Initialiazing a malloced struct to all-0

Discussion in 'C Programming' started by Noob, Apr 25, 2013.

  1. Noob

    Noob Guest

    Hello everyone,

    Typically when I want to initialize an auto struct to
    "all-0" values, I write

    struct foo bar = { 0 };

    and let the compiler correctly set arithmetic values
    to the appropriate 0 or 0.0 and pointers to NULL.

    But when I have a malloced struct, I am often tempted
    to write

    struct foo *bar = malloc(sizeof *bar);
    memset(bar, 0, sizeof *bar);

    even though I know this is not guaranteed to set
    floating-point fields to 0.0 and pointers to NULL.

    What are my options then? I suppose I should write

    struct foo zero = { 0 };
    struct foo *bar = malloc(sizeof *bar);
    *bar = zero;

    to get the behavior I want, safely?

    Regards.
     
    Noob, Apr 25, 2013
    #1
    1. Advertising

  2. Noob <root@127.0.0.1> wrote:

    > Typically when I want to initialize an auto struct to
    > "all-0" values, I write


    > struct foo bar = { 0 };


    > and let the compiler correctly set arithmetic values
    > to the appropriate 0 or 0.0 and pointers to NULL.


    > But when I have a malloced struct, I am often tempted
    > to write


    > struct foo *bar = malloc(sizeof *bar);
    > memset(bar, 0, sizeof *bar);


    > even though I know this is not guaranteed to set
    > floating-point fields to 0.0 and pointers to NULL.


    While it is true that floating point zero doesn't have to
    be all zero bits, hardware designers would have to have a very
    good reason for not doing it. (Assuming that they want people
    to buy and use the hardware.)

    Even more, consider the fate of a hardware designer for a system
    where all zero bits was not an integer zero?

    -- glen
     
    glen herrmannsfeldt, Apr 25, 2013
    #2
    1. Advertising

  3. glen herrmannsfeldt <> writes:
    > Noob <root@127.0.0.1> wrote:
    >
    >> Typically when I want to initialize an auto struct to
    >> "all-0" values, I write

    >
    >> struct foo bar = { 0 };

    >
    >> and let the compiler correctly set arithmetic values
    >> to the appropriate 0 or 0.0 and pointers to NULL.

    >
    >> But when I have a malloced struct, I am often tempted
    >> to write

    >
    >> struct foo *bar = malloc(sizeof *bar);
    >> memset(bar, 0, sizeof *bar);

    >
    >> even though I know this is not guaranteed to set
    >> floating-point fields to 0.0 and pointers to NULL.

    >
    > While it is true that floating point zero doesn't have to
    > be all zero bits, hardware designers would have to have a very
    > good reason for not doing it. (Assuming that they want people
    > to buy and use the hardware.)
    >
    > Even more, consider the fate of a hardware designer for a system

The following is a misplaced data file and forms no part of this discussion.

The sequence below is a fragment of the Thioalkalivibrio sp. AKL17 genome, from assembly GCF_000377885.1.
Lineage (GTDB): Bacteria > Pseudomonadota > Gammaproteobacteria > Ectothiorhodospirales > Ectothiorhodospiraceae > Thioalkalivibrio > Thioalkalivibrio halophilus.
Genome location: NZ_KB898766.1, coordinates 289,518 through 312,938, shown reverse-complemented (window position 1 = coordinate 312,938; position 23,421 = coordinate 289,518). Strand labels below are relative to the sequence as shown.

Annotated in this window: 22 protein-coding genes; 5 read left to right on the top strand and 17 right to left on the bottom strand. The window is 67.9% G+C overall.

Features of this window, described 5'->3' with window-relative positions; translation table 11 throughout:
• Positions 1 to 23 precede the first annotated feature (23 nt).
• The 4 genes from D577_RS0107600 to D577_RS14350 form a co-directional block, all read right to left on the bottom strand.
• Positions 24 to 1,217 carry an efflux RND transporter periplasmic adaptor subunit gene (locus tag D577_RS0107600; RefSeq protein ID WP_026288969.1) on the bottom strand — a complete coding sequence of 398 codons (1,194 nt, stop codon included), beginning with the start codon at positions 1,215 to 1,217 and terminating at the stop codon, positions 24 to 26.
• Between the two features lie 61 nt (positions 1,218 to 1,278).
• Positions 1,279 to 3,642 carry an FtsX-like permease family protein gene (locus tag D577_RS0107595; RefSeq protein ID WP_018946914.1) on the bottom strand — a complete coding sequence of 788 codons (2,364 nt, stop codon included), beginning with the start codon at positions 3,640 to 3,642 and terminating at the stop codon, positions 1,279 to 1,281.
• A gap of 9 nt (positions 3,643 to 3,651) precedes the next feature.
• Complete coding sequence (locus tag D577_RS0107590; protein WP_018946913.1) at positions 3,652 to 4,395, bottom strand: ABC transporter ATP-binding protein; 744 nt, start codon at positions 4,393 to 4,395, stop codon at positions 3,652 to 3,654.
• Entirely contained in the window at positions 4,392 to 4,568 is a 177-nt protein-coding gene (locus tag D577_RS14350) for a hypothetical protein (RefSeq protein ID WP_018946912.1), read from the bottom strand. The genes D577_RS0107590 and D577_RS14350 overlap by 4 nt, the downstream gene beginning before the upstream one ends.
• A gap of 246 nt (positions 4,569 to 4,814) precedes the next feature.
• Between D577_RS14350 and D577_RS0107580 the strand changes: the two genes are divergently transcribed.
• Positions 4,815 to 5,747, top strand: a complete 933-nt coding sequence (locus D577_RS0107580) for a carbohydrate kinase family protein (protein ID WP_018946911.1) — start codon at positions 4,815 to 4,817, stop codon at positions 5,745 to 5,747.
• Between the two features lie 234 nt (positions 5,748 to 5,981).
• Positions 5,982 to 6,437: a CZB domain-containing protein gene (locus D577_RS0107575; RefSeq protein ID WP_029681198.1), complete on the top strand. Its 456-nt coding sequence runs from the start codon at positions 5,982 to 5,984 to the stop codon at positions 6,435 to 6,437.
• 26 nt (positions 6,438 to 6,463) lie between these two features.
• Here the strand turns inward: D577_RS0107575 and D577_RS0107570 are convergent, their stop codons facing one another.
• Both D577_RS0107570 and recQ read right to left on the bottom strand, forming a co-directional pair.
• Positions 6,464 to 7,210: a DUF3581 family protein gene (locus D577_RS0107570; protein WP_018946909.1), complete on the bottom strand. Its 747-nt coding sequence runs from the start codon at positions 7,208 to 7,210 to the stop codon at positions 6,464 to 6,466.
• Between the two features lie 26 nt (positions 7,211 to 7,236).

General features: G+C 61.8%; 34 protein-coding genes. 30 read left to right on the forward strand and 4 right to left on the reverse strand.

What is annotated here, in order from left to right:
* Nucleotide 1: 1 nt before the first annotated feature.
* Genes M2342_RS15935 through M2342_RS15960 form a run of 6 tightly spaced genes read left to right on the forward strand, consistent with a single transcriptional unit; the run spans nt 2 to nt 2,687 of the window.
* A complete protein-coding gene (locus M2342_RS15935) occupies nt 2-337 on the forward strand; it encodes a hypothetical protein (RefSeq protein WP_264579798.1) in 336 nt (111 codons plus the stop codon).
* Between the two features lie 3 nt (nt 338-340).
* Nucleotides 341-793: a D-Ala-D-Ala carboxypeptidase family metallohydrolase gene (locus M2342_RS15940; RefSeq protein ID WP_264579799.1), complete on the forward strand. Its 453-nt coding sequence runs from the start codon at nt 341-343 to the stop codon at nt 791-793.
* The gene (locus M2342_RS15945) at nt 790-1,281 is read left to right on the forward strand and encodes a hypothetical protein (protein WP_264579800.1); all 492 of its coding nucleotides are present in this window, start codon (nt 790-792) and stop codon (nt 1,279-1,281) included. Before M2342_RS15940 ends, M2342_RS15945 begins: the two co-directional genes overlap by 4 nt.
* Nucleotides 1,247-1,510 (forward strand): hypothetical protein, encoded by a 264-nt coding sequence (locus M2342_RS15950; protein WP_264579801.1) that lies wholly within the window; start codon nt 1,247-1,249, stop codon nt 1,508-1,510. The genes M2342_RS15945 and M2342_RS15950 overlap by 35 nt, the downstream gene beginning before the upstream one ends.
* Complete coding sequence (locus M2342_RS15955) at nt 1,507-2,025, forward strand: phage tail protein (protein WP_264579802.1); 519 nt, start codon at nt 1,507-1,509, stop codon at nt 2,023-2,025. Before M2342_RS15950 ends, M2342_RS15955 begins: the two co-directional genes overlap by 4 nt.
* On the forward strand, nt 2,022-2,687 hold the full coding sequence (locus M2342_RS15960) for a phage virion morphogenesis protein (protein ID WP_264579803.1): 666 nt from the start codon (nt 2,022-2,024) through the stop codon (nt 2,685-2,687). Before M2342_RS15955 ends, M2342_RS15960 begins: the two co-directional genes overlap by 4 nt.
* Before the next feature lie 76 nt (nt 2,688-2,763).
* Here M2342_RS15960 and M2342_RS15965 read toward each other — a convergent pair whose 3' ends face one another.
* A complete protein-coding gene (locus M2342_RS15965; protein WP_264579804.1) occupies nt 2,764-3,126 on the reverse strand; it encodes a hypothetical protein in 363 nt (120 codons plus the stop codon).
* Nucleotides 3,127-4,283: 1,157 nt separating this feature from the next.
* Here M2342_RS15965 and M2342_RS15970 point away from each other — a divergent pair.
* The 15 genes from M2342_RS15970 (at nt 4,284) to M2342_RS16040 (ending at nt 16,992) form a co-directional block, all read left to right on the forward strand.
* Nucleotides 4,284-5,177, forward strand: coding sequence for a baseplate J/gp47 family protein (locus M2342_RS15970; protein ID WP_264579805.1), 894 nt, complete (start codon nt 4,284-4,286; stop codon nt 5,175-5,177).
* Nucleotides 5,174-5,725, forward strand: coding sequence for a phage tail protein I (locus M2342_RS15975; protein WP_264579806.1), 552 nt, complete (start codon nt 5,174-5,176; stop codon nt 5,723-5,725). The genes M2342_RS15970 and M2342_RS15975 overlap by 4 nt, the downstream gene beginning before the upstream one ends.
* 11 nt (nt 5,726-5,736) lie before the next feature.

> where all zero bits was not an integer zero?


    Such an implementation would violate the C standard, which says:

    For any integer type, the object representation where all the bits
    are zero shall be a representation of the value zero in that type.

    That was added by one of the Technical Corrigenda to C99.

    (There's no such requirement for pointer or floating-point types.

    At least for pointers, there could be a very good reason to make null
    something other than all-bits-zero. I once worked on a (non-C) system
    that used 0x00000001 as its null pointer representation because the
    hardware would trap on an attempt to dereference an odd address (at
    least for types bigger than one byte).

    --
    Keith Thompson (The_Other_Keith) <http://www.ghoti.net/~kst>
    Working, but not speaking, for JetHead Development, Inc.
    "We must do something. This is something. Therefore, we must do this."
    -- Antony Jay and Jonathan Lynn, "Yes Minister"
     
    Keith Thompson, Apr 25, 2013
    #3
  4. Am 25.04.2013 21:19, schrieb Keith Thompson:
    > glen herrmannsfeldt <> writes:
    >> Noob <root@127.0.0.1> wrote:
    >>
    >>> Typically when I want to initialize an auto struct to
    >>> "all-0" values, I write

    >>
    >>> struct foo bar = { 0 };

    >>
    >>> and let the compiler correctly set arithmetic values
    >>> to the appropriate 0 or 0.0 and pointers to NULL.

    >>
    >>> But when I have a malloced struct, I am often tempted
    >>> to write

    >>
    >>> struct foo *bar = malloc(sizeof *bar);
    >>> memset(bar, 0, sizeof *bar);

    >>
    >>> even though I know this is not guaranteed to set
    >>> floating-point fields to 0.0 and pointers to NULL.

    >>
    >> While it is true that floating point zero doesn't have to
    >> be all zero bits, hardware designers would have to have a very
    >> good reason for not doing it. (Assuming that they want people
    >> to buy and use the hardware.)
    >>
    >> Even more, consider the fate of a hardware designer for a system
    >> where all zero bits was not an integer zero?

    >
    > Such an implementation would violate the C standard, which says:
    >
    > For any integer type, the object representation where all the bits
    > are zero shall be a representation of the value zero in that type.
    >
    > That was added by one of the Technical Corrigenda to C99.
    >
    > (There's no such requirement for pointer or floating-point types.
    >
    > At least for pointers, there could be a very good reason to make null
    > something other than all-bits-zero. I once worked on a (non-C) system
    > that used 0x00000001 as its null pointer representation because the
    > hardware would trap on an attempt to dereference an odd address (at
    > least for types bigger than one byte).
    >

    Does this still hold?